Organic Malting Barley Breeding

Why organic beers also need organic varieties

Organic beer requires certified organic barley according to EU organic regulation. For the production of organic malting barley, almost only Z-seed is used, which has only been ecologically propagated for one generation. Almost 100% of the varieties used are cultivated under the conditions of conventional farming with easily soluble mineral fertilizers and chemical synthetic pesticides. These varieties were first propagated organically exactly this one generation before being cultivated for consumption. The organic barley market is therefore almost completely dependent on conventional agriculture. And not without reason.

Challenges for consistent organic seed

In Central Europe, sustainable, consistent ecological seed propagation is confronted with four seed-borne diseases, to which no focus has been given in breeding because the seeds are almost always treated with chemical synthetic seed dressings. Ecological alternatives are only available to a limited extent, because although, for example, stripe and net blotch disease could be reduced with alcohol. Alcohol is not permitted as a seed treatment agent in organic farming - and in its undenatured state it is also very expensive; denatured it is harmful. Ustilago hordei can be reduced very strongly with mustard flour preparations, but not 100%. Up to now, no ecological preparation has helped against Ustilago nuda, and even hot water treatment is usually insufficient or very difficult to use.

Breeding is therefore required for resistance to these diseases, as they occur in isolated cases, sometimes in this or that usually older variety or genetic resource from a seed bank. To combine these resistances in an ecological variety is the declared goal of the research and breeding efforts at Cultivari Grain Breeding Research. The work has already progressed quite far and with the variety Odilia the first prototype could be made available for the market, which still lacks one or the other. This is because brewing quality at the current level of brewing technology and, of course, a variety-specific weed regulation through better, i.e. earlier achieved ground cover in the course of vegetation, are required. This makes it possible to avoid repeated use of the harrow, which can also damage the nests of ground breeders (skylark, quail, etc.).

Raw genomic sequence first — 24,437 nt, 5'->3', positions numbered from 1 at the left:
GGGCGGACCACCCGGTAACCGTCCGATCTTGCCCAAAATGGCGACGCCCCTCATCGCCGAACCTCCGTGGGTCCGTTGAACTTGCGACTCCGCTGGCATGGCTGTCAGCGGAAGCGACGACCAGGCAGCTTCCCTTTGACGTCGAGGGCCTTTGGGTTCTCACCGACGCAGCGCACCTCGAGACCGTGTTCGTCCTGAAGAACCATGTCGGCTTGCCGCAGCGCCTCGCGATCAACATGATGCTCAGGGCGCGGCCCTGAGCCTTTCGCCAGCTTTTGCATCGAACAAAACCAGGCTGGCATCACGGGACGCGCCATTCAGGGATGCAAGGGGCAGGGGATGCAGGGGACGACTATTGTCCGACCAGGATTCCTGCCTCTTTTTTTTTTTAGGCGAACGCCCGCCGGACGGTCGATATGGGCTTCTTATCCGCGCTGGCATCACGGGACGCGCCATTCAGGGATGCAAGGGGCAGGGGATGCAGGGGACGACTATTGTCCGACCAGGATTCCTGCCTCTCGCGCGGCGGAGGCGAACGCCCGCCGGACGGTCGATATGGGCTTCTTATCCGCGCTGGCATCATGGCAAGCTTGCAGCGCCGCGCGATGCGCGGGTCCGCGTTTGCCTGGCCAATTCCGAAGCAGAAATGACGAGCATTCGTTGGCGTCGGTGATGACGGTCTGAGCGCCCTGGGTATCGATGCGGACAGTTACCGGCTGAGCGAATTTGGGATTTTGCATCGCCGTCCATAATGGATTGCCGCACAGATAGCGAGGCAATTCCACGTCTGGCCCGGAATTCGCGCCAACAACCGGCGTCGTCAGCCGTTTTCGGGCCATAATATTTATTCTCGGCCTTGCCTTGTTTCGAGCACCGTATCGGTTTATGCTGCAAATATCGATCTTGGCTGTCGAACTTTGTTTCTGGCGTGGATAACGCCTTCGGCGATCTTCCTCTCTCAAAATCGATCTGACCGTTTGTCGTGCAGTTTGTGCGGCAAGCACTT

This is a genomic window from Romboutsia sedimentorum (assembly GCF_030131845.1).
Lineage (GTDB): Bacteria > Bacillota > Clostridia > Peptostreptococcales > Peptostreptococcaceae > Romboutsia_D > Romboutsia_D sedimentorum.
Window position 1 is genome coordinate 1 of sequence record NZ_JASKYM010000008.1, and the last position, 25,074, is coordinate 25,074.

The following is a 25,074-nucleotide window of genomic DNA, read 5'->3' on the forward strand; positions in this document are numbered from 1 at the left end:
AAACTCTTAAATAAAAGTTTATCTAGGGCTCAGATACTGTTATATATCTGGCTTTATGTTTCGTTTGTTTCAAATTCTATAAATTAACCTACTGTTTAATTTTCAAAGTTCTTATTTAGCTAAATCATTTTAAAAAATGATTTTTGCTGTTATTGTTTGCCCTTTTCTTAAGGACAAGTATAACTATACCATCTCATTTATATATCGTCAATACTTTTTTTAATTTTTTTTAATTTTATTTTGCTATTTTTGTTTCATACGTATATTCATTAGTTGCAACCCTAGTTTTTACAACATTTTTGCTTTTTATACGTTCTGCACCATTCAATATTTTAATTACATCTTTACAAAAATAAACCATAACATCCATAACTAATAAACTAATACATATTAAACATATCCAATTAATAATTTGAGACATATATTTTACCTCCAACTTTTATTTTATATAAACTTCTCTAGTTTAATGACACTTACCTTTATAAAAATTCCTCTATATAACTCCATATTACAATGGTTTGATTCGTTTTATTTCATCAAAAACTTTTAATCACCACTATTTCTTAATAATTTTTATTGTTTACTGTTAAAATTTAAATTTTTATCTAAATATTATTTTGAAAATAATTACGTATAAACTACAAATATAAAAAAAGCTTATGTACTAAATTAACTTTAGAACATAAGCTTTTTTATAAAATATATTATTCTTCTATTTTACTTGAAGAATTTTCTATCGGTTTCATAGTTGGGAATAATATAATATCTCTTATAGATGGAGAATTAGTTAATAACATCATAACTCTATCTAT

Development of Disease Resistances

Research to date has shown that the most easily established resistance to spreading (the embryo in the seed grain is attacked but does not reach the vegetation point) is unfortunately not sufficiently effective, because there are still a few plants in the field that show Ustilago nuda.

For seed production, a maximum of 3 plants suffering from Ustilago nuda may be found on 150m² of propagation area, regardless of whether the infestation might increase next year or not. In this respect, work is now being done on extending this resistance to include further resistance properties. In the case of another, namely embryo resistance (even the embryo in the grain cannot be attacked by the fungus), the combination with Ustilago hordei resistance has proven to be almost insurmountable. Therefore, with this resistance, the supposedly Ustilago nuda resistances are the ones susceptible to Ustilago hordei. However, it is obviously not an epistatic effect, but a close genetic coupling, so that it should still be possible to find offspring that are resistant to both diseases. This is also being pursued by Cultivari.

Organic breeding as the key to organic malting barley

The fact that even an organically bred variety must be yielding the same yield as a conventional variety grown from organically produced seed remains unchallenged. However, savings in weeding and reduced pesticide use in the propagation process should not be neglected in monetary terms in the comparison. In the case of Cultivari, the first task now is to bring the improved resistances to the brewing quality level demanded by the brewers for pilsner malt in a new spring barley. To achieve this, the work on summer malting barley at Cultivari over the next five years will also require the support of those who today are still forced to resort to conventional varieties and conventionally produced seed. Because the situation will not improve by itself. Also the help of the eco-beer enthusiasts in accomplishing this task through donations will help.


Additional Links:

Organic Malting Barley: Odilia

Additional Barley Projects

Breeding Method Publications

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